Those who opt for an SUV, though, might do so for the towing ability and the weight. They may want to take that vehicle off on adventures and want the flexibility of the all-wheel drive or even 4-wheel drive power.
Drivers also need to consider fuel needs. If the vehicle is going to be used more for a long commute to and from work, the crossover could be the best bet. These cars may offer better gas mileage, and buyers who demand fuel efficiency from their vehicle need to look closely at these numbers.
The style of the SUV versus the crossover could be a personal preference. The SUV does have that truck-adjacent more rugged build. Whereas the crossover is a bit more like a larger car…with the space of an SUV. Some buyers don’t like the weight of the SUV and prefer the lighter crossover.
For buyers that need towing capacity, the SUV has the advantage. In addition, many SUVs can tackle off-roading, too. SUVs also may perform better in bad weather like ice, snow and rain.
When considering between these two vehicles, buyers need to weigh the pros and cons of each and, ultimately, decide what vehicle best fits their driving needs.
Is a Crossover or an SUV More Expensive?
One of the major factors in determining the best vehicle could be the price or budget. Is a crossover or an SUV more expensive?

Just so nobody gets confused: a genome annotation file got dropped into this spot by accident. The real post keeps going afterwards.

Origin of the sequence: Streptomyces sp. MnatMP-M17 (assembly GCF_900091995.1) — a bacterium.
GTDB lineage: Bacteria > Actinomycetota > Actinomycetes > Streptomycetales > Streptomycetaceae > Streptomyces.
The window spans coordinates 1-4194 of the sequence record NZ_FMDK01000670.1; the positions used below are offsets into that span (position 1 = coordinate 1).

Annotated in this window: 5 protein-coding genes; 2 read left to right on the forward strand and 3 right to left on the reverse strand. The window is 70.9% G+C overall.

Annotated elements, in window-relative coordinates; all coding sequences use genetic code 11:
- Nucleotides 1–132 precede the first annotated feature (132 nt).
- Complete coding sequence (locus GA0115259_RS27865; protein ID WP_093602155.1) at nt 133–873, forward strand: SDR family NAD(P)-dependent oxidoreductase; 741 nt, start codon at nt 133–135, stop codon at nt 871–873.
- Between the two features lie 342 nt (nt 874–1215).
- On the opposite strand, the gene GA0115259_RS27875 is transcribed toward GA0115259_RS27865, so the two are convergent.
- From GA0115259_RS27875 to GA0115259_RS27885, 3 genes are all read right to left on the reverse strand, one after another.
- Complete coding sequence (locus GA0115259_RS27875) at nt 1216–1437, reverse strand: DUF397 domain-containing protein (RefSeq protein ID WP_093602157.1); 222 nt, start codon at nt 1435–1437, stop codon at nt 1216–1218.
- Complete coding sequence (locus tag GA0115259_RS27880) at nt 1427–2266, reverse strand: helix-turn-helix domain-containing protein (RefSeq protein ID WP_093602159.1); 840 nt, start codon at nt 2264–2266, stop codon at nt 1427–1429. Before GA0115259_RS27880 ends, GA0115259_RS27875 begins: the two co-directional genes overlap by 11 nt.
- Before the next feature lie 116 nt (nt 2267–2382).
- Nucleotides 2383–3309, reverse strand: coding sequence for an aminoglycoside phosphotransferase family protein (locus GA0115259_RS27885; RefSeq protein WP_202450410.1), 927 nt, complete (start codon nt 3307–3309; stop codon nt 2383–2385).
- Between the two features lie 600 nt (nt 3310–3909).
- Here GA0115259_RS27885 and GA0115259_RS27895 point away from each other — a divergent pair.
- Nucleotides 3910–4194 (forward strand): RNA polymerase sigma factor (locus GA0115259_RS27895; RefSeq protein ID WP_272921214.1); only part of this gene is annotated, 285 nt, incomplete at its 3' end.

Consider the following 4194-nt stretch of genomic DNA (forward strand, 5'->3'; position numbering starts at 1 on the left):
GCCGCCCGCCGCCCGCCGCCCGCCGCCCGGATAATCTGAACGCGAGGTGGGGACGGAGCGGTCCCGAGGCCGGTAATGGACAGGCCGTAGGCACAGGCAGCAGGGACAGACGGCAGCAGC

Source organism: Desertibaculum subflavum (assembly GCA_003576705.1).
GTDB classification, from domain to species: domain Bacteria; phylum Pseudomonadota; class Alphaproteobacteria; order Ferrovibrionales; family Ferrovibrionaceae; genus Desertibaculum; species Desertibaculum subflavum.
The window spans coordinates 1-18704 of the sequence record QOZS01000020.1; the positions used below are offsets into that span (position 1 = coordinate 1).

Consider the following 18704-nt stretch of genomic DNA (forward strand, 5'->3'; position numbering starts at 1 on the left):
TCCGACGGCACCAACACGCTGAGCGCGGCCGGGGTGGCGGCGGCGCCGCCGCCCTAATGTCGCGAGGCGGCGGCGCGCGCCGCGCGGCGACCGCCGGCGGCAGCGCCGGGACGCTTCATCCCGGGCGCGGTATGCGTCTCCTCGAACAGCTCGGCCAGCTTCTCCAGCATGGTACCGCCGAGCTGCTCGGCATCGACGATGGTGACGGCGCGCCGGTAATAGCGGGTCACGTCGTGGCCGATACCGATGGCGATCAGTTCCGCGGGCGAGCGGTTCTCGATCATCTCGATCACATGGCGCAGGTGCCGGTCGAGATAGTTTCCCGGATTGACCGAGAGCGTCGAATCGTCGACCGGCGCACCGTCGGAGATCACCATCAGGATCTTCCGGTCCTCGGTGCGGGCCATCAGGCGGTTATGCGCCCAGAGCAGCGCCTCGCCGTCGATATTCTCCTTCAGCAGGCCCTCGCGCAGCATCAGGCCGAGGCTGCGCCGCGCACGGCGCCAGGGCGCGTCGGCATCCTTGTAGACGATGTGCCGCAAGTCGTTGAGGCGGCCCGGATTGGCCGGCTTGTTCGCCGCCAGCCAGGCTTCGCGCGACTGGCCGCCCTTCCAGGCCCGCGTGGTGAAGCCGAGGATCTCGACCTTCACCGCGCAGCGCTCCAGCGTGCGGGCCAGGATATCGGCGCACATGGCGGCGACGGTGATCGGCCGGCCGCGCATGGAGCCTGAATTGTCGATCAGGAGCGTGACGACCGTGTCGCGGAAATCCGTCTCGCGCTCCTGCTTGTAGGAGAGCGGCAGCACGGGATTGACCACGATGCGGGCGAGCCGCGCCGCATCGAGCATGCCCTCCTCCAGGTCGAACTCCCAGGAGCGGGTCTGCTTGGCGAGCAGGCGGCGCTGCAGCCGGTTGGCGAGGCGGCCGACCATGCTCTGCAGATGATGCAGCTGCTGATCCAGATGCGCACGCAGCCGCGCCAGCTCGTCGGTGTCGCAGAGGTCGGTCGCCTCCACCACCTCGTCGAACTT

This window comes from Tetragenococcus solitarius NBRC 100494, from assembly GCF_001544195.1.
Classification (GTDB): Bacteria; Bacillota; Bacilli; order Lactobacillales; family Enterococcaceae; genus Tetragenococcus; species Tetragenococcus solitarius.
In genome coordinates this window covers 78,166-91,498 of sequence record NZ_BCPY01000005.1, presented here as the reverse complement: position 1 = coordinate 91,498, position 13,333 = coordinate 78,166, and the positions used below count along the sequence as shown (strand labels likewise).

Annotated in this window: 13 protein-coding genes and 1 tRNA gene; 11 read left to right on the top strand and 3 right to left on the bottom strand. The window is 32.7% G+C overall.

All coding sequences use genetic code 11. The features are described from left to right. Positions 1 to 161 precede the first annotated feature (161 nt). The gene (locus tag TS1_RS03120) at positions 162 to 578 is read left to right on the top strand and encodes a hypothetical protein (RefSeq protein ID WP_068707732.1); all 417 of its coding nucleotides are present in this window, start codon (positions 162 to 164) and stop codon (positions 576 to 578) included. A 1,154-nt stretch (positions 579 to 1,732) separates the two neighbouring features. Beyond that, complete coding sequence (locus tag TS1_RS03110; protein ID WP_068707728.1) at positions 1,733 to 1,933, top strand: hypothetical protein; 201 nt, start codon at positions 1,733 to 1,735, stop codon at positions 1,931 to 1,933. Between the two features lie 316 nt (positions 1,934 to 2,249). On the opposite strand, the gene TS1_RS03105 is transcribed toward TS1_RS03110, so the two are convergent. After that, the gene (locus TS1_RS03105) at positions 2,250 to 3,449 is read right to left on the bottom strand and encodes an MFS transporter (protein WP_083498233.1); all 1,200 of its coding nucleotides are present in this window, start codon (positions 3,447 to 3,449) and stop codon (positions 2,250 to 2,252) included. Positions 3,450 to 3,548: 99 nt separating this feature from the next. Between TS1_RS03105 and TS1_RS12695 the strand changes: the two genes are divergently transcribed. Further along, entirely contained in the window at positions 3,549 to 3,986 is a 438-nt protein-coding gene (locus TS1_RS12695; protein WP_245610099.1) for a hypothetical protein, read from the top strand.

The Drive reports that crossovers tend to be pricier. If they are lighter than an SUV and perhaps lack some of the drivetrain aspects, why would they be more expensive?
Demand can drive price, and the site notes that crossovers tend to be quite popular with consumers. Some of the more expensive vehicles on the market are crossovers, like the Tesla Model X.
However, as with many vehicle body types, crossovers can be found for different price ranges. For those who have a lower budget, a used crossover could be ideal.
Use Carzing to find the Best Crossover or SUV
Car buyers trying to decide between a crossover or an SUV can explore their options online via Carzing. The site lets buyers search for vehicles by body type, make/model, price or even with specific keywords.
Buyers can then refine their search to find more specific vehicles that meet their preferences. Carzing lets buyers select features like color, transmission, navigation features (like backup cameras), and more. Carzing also lets buyers sort their results by price (low/high, high/low), mileage, age, and other specifications as well.
If results are a bit too slim, buyers also can expand their search by widening the geographic range. However, expanding the range too wide could mean that buyers receive search results from neighboring states!
Once the buyer finds their crossover or SUV, they can use Carzing to also get prequalified for financing. Choose options that fit the monthly payment budget and ideal loan terms. Some buyers might prefer shorter terms and higher payments.
Carzing lets buyers save time by doing all the research and background work from home…at their convenience. That means that dealer visits can be focused on completing a credit application, test driving the vehicle and finishing the deal!
While Carzing can’t tell buyers whether or not they need a crossover or an SUV, buyers can explore all the new and used options in their area for these body types. Find the best car at the right price. Check the financing options and then visit a participating dealership to drive off in that perfect crossover or SUV.